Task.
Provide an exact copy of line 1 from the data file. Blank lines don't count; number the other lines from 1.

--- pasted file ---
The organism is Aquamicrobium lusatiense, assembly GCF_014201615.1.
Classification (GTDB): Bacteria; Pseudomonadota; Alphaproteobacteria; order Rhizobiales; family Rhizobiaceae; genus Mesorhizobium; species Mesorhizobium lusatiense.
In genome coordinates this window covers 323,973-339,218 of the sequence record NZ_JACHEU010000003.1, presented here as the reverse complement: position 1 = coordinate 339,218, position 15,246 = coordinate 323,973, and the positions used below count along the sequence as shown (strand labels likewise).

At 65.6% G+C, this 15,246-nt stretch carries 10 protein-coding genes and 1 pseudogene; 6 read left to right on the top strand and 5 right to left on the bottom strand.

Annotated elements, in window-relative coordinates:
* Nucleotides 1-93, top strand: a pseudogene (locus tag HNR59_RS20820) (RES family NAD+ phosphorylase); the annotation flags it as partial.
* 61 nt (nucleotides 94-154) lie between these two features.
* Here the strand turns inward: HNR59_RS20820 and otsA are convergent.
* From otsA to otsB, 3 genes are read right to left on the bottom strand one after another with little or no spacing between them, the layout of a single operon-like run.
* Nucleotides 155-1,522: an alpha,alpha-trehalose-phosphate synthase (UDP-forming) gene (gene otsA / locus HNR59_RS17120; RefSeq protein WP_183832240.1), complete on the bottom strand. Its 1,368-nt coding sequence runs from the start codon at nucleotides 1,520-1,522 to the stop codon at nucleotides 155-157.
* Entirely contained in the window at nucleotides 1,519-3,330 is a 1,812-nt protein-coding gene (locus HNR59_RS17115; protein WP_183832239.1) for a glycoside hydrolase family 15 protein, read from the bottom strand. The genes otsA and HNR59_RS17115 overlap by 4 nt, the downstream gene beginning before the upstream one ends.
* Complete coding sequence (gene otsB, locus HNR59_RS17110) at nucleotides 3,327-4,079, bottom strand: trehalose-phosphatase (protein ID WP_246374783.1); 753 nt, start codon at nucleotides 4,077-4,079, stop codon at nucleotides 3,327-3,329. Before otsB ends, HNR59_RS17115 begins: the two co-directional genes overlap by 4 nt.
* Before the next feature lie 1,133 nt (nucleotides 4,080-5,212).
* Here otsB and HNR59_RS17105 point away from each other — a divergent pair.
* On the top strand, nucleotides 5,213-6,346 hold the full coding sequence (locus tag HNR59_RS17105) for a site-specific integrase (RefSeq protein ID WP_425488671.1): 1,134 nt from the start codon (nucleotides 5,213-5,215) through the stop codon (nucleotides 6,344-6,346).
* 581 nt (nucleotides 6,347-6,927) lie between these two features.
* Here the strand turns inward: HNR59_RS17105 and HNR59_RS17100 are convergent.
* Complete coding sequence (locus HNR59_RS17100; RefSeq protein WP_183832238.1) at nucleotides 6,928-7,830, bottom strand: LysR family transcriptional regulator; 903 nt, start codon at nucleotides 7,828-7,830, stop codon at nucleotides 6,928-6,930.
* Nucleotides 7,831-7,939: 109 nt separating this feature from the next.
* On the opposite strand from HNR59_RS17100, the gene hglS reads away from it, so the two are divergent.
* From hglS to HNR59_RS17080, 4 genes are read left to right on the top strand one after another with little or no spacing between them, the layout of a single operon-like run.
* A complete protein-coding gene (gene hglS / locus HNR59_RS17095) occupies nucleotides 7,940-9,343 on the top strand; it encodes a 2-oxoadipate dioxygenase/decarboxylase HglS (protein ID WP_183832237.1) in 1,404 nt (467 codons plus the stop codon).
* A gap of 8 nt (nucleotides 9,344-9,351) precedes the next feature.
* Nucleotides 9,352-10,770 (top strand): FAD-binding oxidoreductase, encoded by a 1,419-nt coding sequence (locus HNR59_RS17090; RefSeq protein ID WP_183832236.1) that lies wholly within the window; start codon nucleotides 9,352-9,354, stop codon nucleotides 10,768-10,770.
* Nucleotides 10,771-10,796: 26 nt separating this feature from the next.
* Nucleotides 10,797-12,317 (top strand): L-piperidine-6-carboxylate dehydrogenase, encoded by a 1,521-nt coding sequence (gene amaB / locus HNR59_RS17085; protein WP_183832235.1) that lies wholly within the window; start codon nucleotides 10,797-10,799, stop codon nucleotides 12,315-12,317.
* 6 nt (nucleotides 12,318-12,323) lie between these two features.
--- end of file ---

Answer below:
The organism is Aquamicrobium lusatiense, assembly GCF_014201615.1.